Morning Swim at Apollo Bay

I start most days with a swim in the ocean at Apollo Bay. On this day there was small clean swell and an offshore wind. Both were welcome after a week or more of easterlies and no real swell. I decided to play in the shorebreak this morning rather than swim my usual 1-1.5kms.

I swam about 300m from the southern end of the beach near the harbour wall to where the green lines of swell were breaking over the sandbar. I body surfed some waves, duck-dived under others, took a few photos and generally floated around feeling as happy as a seal.

Ocean at Apollo Bay
The view out to sea to the east. Marriners Lookout and Wild Dog Creek valley can be seen on the left, and the harbour wall can just be seen on the right. My swimming friends and I generally have the bay entirely to ourselves for our morning swim. This morning was no exception.
Photo of wave at Apollo Bay, taken from in the water
The view to the north from the area where the waves were breaking on the sandbar just north of the SLSC.
Photo of breaking wave at Apollo Bay, taken from in the water
Photo from behind breaking wave at Apollo Bay, taken from in the water
White water and bubbles in the surf
Breaking waves aerate the water for a short time.
Part underwater part above water photo of wave rising and about to break at Apollo Bay
View to the south of a wave rising and about to break over the sandbar.
Underwater photo of breaking wave
The breaking wave as seen from the inside.
Underwater photo of breaking wave
That long horizontal column of tightly swirling water is the wave closing out ie breaking along its length all at once. Surfers look for a wave that breaks left or right, with a green wall of water ahead of the white water.
Apollo Bay shore photographed from 150m out to sea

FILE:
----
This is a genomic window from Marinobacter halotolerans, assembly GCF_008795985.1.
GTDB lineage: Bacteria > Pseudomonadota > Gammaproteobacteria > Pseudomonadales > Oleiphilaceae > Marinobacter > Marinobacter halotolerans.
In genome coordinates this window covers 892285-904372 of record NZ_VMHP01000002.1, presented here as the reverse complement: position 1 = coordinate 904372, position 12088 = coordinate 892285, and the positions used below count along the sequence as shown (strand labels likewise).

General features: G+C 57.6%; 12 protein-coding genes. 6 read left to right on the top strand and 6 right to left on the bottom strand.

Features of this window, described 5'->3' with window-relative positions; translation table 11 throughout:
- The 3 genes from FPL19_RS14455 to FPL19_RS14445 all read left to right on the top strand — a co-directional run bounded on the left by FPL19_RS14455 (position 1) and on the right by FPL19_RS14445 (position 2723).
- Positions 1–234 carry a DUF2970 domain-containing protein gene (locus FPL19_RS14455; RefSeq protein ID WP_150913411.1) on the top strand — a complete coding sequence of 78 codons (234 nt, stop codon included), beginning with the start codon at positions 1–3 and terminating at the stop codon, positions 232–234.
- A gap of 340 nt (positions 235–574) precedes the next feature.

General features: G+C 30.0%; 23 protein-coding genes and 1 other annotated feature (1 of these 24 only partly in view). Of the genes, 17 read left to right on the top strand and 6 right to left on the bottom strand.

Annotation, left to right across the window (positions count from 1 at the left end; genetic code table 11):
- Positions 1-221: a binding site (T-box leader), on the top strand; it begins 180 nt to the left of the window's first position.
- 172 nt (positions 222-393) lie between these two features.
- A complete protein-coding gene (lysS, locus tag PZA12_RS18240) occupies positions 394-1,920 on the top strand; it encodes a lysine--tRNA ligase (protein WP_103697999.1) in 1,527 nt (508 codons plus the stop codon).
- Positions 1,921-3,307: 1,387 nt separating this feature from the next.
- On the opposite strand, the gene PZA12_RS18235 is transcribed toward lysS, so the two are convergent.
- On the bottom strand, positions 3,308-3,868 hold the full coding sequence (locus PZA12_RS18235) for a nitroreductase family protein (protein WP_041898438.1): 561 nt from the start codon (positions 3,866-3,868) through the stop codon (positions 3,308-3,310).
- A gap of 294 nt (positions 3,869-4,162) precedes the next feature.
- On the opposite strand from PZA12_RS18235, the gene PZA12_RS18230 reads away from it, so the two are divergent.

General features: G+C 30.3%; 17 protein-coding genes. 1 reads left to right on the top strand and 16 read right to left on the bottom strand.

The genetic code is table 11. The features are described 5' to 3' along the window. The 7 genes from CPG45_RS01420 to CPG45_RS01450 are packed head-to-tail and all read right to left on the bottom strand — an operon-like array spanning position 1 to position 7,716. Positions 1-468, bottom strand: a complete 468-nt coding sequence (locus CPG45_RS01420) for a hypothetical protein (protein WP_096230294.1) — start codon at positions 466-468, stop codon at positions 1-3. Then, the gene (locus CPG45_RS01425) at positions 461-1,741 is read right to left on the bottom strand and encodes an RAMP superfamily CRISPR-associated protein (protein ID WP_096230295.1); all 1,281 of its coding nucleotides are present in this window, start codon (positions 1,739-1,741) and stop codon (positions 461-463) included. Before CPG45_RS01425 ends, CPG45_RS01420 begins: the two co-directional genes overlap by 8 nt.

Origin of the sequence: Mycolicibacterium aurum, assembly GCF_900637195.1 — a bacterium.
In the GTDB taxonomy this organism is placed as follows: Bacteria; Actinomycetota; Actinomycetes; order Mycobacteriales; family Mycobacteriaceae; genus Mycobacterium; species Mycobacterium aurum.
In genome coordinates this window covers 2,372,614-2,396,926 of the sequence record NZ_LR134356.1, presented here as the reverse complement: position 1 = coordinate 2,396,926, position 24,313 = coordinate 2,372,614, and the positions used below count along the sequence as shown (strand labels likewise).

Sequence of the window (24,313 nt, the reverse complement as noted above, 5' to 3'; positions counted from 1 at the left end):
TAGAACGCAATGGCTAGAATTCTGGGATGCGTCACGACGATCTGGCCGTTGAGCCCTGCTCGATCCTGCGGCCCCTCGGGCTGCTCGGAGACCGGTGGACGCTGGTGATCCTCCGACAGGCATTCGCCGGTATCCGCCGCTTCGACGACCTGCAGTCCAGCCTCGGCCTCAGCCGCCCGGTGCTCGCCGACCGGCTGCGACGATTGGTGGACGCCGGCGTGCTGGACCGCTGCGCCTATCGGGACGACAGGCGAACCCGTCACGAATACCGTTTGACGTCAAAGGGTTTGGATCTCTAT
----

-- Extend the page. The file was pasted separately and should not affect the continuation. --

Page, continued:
I knew a few swimming friends would be swimming south past where I was but further offshore, so I swam out a bit to see them.
The building in the centre is the surf life saving club. I was floating on my back enjoying the view as I waited for them, while green waves regularly rolled through, momentarily blocking my view of the shore.
Apollo Bay shore photographed from 150m out to sea
The temporarily obscured view of shore from the back of a wave. I was wearing fins (which I don’t do on my typical daily swims) as I needed one arm free to hold the waterproof camera housing. Duck-diving under breaking waves without two free arms is most efficiently done with fins. But even with fins on, when swimming a distance, I let my legs trail without kicking.

Danni detoured via the shorebreak on the return leg of her swim.

Woman duck diving under breaking wave. Underwater photo.
Danni duck-diving cleanly and effortlessly under one of the slightly bigger breaking waves. The underwater visibility was not very good on this swim but I have included this photo because it conveys so much better than words the joy of diving under a breaking wave.
Swimmer in morning sun at Apollo Bay
After a short play in the surf Danni swam back to the southern end of the beach to complete her swim (where the line of vegetation on the dunes intersects in the photo with the surface of the sea).
White water under breaking wave.
One of the fleeting kaleidoscopic flashes to be enjoyed while diving under a breaking wave.
Sky and underwater photo
Water flowing over the curved dome port on my camera housing when taking an over and under shot like this can produce wondrous distortions of form while capturing the vivid colours of sea and sky. The darker colours on the left are fragments of the beach and dunes.
Patterns of sky and water and clouds, taken with underwater camera in the surf at Apollo Bay.
I wonder if Van Gogh would have approved of this unintended rendering of breaking waves on the surface of the ocean with white clouds overhead.

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